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    $\begingroup$ So the impulse response is just the inverse Fourier Transform of the frequency response. In the frequency domain we can see more clearly how a certain filter behaves. I will add some plots to my answer soon showing what the FRs and IRs of different filters look like... $\endgroup$ Sep 7, 2023 at 22:16
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You can describe the system with an operator acting over an input $x(t)$ transforming it into $z(t)$. If $L$ is the operator, $z(t)=L[x(t)]$.

Remember that the system and the operator are linear and time-invariant, and consider the use of the impulse function to write $x(t)$ in the following way:

$x(t)=\int_\limits{-\infty}^{\infty} x(\zeta)\delta(t-\zeta)d\zeta$.

Then:

$z(t)=L\left[\int_\limits{-\infty}^{\infty} x(\zeta)\delta(t-\zeta)d\zeta\right]$

as $L$ is a linear operator that acts over a function of $t$:

$z(t)=\int_\limits{-\infty}^{\infty} x(\zeta)L[\delta(t-\zeta)]d\zeta$

We can define $h(t,\zeta)=L[\delta(t-\zeta)]$ as the response of the system to the impulse $\delta(t-\zeta)$. This is useful for a time-invariant system (and operator) where $h(t,\zeta)=h(t-\zeta)$ and $z(t)$ can be written as:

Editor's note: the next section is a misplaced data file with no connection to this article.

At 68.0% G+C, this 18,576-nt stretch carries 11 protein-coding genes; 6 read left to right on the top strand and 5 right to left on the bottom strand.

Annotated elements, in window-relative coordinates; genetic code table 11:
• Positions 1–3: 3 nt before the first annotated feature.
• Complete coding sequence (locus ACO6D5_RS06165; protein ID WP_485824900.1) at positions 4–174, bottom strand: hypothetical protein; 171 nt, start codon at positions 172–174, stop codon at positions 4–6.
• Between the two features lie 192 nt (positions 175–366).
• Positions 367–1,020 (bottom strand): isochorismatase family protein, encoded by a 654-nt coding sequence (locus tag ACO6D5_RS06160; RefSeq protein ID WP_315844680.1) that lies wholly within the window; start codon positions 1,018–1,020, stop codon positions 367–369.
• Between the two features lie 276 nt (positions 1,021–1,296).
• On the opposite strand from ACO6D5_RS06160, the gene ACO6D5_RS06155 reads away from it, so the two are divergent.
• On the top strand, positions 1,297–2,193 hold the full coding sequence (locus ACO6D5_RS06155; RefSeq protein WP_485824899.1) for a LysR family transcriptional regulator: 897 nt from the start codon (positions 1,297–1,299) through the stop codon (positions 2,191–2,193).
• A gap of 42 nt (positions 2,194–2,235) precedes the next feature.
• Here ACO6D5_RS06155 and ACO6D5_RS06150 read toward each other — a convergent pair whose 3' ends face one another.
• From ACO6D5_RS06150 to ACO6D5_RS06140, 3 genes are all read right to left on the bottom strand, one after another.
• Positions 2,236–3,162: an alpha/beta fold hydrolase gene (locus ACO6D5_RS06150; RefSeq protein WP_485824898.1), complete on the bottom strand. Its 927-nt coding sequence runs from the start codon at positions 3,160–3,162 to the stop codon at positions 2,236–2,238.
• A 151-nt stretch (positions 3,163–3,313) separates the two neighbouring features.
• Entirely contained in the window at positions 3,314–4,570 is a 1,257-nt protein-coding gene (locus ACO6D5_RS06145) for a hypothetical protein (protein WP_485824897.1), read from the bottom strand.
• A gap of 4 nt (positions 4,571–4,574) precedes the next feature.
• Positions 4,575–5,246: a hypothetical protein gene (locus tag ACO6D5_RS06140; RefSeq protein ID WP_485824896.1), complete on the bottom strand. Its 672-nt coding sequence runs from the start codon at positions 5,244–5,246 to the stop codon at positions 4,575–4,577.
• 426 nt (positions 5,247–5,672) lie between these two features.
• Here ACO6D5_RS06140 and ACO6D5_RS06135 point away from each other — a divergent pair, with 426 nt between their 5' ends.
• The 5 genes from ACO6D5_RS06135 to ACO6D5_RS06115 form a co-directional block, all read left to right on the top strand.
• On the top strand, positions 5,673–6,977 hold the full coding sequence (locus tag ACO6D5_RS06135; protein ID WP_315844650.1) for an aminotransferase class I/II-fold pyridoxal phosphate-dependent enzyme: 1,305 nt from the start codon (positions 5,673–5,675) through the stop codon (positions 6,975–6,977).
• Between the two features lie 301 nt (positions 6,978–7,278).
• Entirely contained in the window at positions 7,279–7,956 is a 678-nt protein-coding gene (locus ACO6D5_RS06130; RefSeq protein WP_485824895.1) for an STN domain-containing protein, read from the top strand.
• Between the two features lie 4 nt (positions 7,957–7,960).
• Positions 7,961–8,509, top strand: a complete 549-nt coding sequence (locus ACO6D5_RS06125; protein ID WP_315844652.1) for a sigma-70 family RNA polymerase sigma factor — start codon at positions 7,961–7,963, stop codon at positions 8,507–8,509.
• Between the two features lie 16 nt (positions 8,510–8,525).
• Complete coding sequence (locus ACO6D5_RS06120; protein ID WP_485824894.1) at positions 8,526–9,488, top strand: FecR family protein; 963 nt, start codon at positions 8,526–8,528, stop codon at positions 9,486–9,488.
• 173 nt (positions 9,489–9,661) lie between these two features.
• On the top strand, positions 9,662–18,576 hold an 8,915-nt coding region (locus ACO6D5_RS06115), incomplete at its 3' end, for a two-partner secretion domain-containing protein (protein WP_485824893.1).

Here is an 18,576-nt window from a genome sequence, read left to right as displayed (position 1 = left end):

$z(t)=\int_\limits{-\infty}^{\infty} x(\zeta)h(t-\zeta)d\zeta$

This equation is known as the convolution integral, then in a shorter form can be written as: $z(t)=x(t)*h(t)$.

This result is interesting because it shows that a linear and time-invariant system can be described just by its impulse response $h(t)$.

If you want more detail about this, I recommend you: Probability, random variables, and random signal principles, P. Peebles, chapter 8 in 2nd ed.

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  • $\begingroup$ I just now returned to this question and this answer is closest to what I would have written. But I would have done it in discrete time, which is easier to see. $\endgroup$ Sep 10, 2023 at 4:04